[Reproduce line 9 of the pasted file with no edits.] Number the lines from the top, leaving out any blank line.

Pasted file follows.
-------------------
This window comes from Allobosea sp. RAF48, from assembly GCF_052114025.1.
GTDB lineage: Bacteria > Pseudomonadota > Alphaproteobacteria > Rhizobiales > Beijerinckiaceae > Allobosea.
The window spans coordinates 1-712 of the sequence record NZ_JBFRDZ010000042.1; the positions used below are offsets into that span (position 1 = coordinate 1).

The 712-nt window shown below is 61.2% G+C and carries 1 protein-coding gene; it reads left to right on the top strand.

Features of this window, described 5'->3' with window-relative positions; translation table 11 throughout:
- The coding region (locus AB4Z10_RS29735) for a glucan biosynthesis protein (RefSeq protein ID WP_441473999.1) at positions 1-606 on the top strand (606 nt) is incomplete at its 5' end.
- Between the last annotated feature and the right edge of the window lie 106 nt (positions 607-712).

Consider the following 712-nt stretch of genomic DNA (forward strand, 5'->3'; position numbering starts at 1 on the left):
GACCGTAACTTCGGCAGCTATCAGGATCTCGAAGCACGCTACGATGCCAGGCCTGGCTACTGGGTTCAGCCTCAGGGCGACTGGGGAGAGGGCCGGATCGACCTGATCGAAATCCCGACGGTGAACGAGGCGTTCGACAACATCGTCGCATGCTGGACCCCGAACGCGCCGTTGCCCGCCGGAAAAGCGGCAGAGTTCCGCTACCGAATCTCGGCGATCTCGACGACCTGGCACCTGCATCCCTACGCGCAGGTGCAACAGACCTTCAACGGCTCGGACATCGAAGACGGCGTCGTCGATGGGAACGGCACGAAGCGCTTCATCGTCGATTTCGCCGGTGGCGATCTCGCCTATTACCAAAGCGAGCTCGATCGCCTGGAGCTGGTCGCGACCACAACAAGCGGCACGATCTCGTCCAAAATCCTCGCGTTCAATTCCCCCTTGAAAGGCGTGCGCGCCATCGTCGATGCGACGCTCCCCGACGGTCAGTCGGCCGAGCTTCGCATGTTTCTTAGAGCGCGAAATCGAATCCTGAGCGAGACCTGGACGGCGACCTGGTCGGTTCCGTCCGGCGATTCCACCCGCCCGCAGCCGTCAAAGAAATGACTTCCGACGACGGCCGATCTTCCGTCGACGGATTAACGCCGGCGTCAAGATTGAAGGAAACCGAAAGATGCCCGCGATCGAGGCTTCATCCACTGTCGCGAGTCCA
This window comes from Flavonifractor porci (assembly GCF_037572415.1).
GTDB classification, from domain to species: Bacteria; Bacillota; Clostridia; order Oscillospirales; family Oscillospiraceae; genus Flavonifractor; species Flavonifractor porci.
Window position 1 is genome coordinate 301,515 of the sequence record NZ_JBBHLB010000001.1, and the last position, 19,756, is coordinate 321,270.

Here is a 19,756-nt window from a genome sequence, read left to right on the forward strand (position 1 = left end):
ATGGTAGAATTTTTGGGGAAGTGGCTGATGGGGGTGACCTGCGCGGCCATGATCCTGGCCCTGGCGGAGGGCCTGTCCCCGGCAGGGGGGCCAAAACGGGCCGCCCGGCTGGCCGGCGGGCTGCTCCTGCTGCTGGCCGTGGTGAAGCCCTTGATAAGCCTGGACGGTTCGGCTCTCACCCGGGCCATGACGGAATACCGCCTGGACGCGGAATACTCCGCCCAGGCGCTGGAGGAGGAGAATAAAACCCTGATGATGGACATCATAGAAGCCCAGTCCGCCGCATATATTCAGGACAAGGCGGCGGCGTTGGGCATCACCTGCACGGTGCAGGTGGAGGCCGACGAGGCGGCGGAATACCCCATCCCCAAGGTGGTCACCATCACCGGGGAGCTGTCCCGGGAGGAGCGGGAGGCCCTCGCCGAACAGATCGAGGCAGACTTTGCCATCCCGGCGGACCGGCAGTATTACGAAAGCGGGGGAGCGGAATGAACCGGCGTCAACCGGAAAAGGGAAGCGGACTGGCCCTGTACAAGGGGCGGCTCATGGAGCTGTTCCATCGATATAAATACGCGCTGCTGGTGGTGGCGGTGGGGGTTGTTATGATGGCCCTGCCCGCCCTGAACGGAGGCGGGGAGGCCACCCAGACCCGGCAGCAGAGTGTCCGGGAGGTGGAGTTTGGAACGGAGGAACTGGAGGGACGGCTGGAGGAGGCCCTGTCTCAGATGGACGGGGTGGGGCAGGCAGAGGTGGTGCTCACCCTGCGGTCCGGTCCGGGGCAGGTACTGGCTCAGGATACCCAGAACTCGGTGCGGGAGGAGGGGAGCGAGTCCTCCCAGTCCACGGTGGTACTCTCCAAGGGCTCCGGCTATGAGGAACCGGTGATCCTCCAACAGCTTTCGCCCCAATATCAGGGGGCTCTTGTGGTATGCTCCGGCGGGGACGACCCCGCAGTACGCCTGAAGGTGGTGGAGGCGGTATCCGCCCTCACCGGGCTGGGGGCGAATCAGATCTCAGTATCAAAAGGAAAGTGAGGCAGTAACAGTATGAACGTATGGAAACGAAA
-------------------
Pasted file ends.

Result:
GACCGTAACTTCGGCAGCTATCAGGATCTCGAAGCACGCTACGATGCCAGGCCTGGCTACTGGGTTCAGCCTCAGGGCGACTGGGGAGAGGGCCGGATCGACCTGATCGAAATCCCGACGGTGAACGAGGCGTTCGACAACATCGTCGCATGCTGGACCCCGAACGCGCCGTTGCCCGCCGGAAAAGCGGCAGAGTTCCGCTACCGAATCTCGGCGATCTCGACGACCTGGCACCTGCATCCCTACGCGCAGGTGCAACAGACCTTCAACGGCTCGGACATCGAAGACGGCGTCGTCGATGGGAACGGCACGAAGCGCTTCATCGTCGATTTCGCCGGTGGCGATCTCGCCTATTACCAAAGCGAGCTCGATCGCCTGGAGCTGGTCGCGACCACAACAAGCGGCACGATCTCGTCCAAAATCCTCGCGTTCAATTCCCCCTTGAAAGGCGTGCGCGCCATCGTCGATGCGACGCTCCCCGACGGTCAGTCGGCCGAGCTTCGCATGTTTCTTAGAGCGCGAAATCGAATCCTGAGCGAGACCTGGACGGCGACCTGGTCGGTTCCGTCCGGCGATTCCACCCGCCCGCAGCCGTCAAAGAAATGACTTCCGACGACGGCCGATCTTCCGTCGACGGATTAACGCCGGCGTCAAGATTGAAGGAAACCGAAAGATGCCCGCGATCGAGGCTTCATCCACTGTCGCGAGTCCA